Enhanced Catheter

Enhanced Catheters

Catheter with enhanced functionalities |

Medical Need

Critically ill patients often present rapid deterioration of vital signs as a consequence of various underlying diseases, making frequent blood tests necessary. While cardiovascular and respiratory monitoring is usually available online at the bedside using standard monitoring systems for hemodynamics and mechanical ventilation, results of laboratory parameters are often delayed at least for some hours. Although point-of-care devices are available at the bedside for certain parameters, e.g. blood gases and some coagulation tests, a considerable amount of blood is used when those tests are applied frequently.

We aim at developing smart sensors, placed on clinically used indwelling catheters to provide real-time in situ monitoring of essential laboratory parameters. This approach will enable individualized therapy guidance, improving quality of care, patient safety and outcome in critically ill patients.

Blood parameter test, central venous catheter, implantable sensor, continuous monitoring

Journal of Clinical Medicine | 2022 Apr 25

Real-Time Monitoring of Blood Parameters in the Intensive Care Unit: State-of-the-Art and Perspectives

D. Karnaushenko, B. Ibarlucea, S. Lee, G. Lin, L. Baraban, S. Pregl, M. Melzer, D. Makarov, W. M. Weber, T. Mikolajick, O.G. Schmidt, G. Cuniberti, Light weight and flexible high performance diagnostic platform, Adv. Healthc. Mater., 4 (10), 1517–1525 (2015).

Spieth PM, Guldner, A, Huhle, R, Beda, A, Bluth, T, Schreiter, D, Ragaller, M, Gottschlich, B, Kiss, T, Jaber, S, Pelosi, P, Koch, T, Gama de Abreu, M. Short-term effects of noisy pressure support ventilation in patients with acute hypoxemic respiratory failure. Critical care. 2013;17(5):R261.

M. Fischer, M.F. Maitz, C. Werner. Coatings for biomaterials to improve hemocompatibility. Hemocompatibility of Biomaterials for Clinical Applications. In Hemocompatibility of Biomaterials for Clinical Applications; Blood-Biomaterials Interactions, 163-190 (2018). Woodhead Publishing – Elsevier, Sawston (UK).

Project team members |

Clinician |

TU Dresden, Faculty of Medicine
University Hospital Dresden, Department of Anesthesiology and Critical Care Medicine

Project team members |

High-tech |

TU Dresden, Faculty of Mechanical Science and Engineering
Institute of Materials Science, Chair of Materials Science and Nanotechnology

Helmholtz-Zentrum Dresden-Rossendorf
Institute for Radiopharmaceutical Cancer Research

Leibniz Institute for Polymer Research Dresden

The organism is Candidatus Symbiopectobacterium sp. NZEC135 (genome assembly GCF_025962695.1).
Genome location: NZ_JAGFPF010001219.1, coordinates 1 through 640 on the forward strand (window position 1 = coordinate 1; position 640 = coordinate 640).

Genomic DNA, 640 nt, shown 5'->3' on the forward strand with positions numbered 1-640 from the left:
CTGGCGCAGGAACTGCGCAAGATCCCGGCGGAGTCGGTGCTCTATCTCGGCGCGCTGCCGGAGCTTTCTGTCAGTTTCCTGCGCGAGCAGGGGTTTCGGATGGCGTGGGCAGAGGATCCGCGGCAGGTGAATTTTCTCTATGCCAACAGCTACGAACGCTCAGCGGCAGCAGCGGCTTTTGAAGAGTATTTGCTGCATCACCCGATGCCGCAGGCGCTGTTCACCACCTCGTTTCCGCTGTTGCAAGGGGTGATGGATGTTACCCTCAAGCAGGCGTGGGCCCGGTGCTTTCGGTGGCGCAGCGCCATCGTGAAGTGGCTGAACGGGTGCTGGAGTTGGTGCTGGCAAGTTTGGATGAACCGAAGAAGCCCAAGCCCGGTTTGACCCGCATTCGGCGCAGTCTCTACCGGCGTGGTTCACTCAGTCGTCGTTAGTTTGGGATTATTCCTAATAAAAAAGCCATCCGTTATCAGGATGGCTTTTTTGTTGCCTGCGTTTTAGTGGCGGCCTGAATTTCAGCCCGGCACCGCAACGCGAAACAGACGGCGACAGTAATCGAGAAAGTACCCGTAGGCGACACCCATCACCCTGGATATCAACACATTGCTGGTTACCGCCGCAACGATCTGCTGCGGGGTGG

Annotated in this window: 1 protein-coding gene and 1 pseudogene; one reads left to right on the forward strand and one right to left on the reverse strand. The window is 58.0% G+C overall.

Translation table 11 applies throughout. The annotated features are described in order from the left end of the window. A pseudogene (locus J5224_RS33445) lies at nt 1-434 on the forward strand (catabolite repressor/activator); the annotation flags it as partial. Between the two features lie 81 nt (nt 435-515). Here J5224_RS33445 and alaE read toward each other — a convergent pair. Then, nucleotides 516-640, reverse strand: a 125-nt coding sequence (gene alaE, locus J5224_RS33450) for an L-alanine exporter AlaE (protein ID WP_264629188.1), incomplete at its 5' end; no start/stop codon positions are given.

Institute Biofunctional Polymer Materials

Abstract |

Even if point-of-care devices and rapid processing central laboratory services are available, these measurements remain discontinuous and do not enable individualized treatment approaches in dynamic and rapidly changing critical situations. Furthermore, a considerable amount of blood is needed when laboratory tests are applied frequently, sometimes even requiring transfusion of blood or blood products. Real time measurement of key parameters (e.g. lactate, electrolytes, glucose, oxygenation, acid-base status) would improve patient care and individualized treatment. Indwelling catheters are routinely placed in critically ill patients to allow hemodynamic monitoring and/or administration of potent drugs. We aim at developing smart electrochemical micro-sensors, placed on such indwelling catheters to provide continuous monitoring of essential parameters, without increased consumption of blood or use of additional sensor interfaces. Such sensors will integrate all necessary components on a smart catheter for reagentless and real time analysis, including selective membranes that protect the surface from deterioration. Therefore, online measurements of key laboratory values such as blood gases would certainly improve quality of care towards more individualized therapeutic approaches. Moreover, the measurement of glucose and lactate levels would allow direct monitoring and response in dynamic situations in critically ill patients. Glucose plays a central role when monitoring liver function in patients with multi-organ failure or acute diabetic states e.g. after total pancreatectomy. Lactate is one of the best established markers representing adequate tissue (micro-) perfusion, frequently used in different states of shock, especially for guiding fluid resuscitation and differentiated catecholaminergic support. This approach will enable patient-centered, individualized therapy guidance and therefore improve quality of care, patient safety and outcome in critically ill patients.

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